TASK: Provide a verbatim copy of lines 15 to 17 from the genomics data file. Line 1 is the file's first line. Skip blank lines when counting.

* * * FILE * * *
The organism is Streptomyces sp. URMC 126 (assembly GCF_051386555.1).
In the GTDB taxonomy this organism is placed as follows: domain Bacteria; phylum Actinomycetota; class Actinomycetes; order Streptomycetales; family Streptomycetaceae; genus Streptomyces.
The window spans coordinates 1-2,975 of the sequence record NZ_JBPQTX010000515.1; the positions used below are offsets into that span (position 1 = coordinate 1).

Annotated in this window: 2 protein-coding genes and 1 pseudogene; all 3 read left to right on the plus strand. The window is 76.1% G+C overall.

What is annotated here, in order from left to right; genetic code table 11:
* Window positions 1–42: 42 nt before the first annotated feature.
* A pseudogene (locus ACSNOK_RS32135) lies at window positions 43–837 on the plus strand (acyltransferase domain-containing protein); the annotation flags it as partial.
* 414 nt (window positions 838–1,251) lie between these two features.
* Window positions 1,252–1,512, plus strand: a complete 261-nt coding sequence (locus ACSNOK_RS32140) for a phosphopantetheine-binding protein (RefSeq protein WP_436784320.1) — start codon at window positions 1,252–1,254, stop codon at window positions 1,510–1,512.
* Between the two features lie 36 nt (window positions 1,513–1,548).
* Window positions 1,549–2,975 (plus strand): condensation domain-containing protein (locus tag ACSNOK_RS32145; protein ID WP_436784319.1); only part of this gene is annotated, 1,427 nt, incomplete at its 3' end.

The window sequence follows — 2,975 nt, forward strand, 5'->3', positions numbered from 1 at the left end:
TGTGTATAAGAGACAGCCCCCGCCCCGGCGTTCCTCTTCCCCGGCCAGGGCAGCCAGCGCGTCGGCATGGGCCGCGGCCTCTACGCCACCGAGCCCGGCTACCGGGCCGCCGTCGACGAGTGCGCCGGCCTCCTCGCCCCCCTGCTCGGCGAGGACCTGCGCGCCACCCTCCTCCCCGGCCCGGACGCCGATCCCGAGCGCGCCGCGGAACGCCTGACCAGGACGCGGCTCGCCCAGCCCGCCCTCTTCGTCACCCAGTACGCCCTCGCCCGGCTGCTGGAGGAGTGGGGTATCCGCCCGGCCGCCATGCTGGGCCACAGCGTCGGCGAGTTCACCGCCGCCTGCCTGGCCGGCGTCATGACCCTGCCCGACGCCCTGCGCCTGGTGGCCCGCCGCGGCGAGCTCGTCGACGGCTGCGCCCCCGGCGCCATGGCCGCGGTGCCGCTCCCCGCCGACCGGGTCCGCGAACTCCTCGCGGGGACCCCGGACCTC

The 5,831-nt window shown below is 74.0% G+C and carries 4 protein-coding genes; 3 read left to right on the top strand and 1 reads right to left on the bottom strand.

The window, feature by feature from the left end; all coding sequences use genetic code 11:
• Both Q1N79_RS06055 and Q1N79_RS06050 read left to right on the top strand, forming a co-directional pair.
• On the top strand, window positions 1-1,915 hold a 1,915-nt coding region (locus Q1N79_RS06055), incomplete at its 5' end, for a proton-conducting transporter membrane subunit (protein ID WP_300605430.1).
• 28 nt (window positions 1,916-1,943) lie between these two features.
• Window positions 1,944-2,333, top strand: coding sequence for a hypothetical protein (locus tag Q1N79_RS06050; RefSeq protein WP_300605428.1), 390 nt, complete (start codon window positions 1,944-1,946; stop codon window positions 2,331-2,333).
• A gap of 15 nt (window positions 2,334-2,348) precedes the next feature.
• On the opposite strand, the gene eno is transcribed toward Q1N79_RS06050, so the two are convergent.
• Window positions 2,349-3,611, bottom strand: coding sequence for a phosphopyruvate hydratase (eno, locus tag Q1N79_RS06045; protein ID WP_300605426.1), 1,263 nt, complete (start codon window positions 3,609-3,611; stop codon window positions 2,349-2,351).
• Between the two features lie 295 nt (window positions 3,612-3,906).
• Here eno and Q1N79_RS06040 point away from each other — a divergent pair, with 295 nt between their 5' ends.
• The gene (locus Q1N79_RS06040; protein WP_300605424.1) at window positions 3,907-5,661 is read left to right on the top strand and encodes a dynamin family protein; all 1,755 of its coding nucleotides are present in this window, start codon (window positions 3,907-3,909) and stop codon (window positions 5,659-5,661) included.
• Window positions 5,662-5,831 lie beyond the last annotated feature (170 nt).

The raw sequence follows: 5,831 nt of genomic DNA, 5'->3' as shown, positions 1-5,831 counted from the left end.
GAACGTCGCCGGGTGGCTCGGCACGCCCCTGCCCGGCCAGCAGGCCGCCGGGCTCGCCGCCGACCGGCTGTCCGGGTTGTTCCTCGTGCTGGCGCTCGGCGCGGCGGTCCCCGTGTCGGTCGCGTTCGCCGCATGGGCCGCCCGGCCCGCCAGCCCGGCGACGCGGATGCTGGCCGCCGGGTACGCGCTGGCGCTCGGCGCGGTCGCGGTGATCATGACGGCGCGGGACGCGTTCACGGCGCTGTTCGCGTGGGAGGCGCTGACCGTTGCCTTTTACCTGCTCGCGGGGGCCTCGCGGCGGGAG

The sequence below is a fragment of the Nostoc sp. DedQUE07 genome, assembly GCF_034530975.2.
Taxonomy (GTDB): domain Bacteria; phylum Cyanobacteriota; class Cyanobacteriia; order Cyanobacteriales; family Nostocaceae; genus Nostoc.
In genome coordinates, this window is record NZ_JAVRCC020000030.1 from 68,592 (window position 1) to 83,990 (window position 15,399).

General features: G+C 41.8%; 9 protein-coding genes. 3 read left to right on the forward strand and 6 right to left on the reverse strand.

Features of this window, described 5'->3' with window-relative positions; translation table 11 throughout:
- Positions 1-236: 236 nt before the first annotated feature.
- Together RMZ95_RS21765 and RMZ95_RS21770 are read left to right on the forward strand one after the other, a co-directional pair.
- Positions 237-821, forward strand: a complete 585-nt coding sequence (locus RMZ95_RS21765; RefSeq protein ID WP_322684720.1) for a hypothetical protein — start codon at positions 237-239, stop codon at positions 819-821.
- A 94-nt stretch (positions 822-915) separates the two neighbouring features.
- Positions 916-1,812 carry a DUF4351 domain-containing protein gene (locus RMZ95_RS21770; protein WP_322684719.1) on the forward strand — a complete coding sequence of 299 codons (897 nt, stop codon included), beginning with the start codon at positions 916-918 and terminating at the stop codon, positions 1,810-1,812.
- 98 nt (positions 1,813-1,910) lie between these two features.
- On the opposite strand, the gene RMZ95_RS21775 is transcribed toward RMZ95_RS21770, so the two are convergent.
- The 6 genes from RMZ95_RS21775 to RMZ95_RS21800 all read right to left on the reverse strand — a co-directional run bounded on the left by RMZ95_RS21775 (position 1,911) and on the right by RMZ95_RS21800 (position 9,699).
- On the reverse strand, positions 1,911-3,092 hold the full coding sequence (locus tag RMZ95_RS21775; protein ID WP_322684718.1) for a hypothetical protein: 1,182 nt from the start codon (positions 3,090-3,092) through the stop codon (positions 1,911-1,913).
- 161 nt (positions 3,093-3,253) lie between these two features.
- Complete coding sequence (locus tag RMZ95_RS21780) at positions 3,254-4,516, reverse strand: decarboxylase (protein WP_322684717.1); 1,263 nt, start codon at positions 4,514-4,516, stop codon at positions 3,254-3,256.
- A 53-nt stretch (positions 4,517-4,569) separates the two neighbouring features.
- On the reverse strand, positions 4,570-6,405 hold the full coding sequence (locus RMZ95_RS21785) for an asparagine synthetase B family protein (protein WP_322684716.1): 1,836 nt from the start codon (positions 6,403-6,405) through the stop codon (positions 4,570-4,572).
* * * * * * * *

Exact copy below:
The window, feature by feature from the left end; all coding sequences use genetic code 11:
• Both Q1N79_RS06055 and Q1N79_RS06050 read left to right on the top strand, forming a co-directional pair.
• On the top strand, window positions 1-1,915 hold a 1,915-nt coding region (locus Q1N79_RS06055), incomplete at its 5' end, for a proton-conducting transporter membrane subunit (protein ID WP_300605430.1).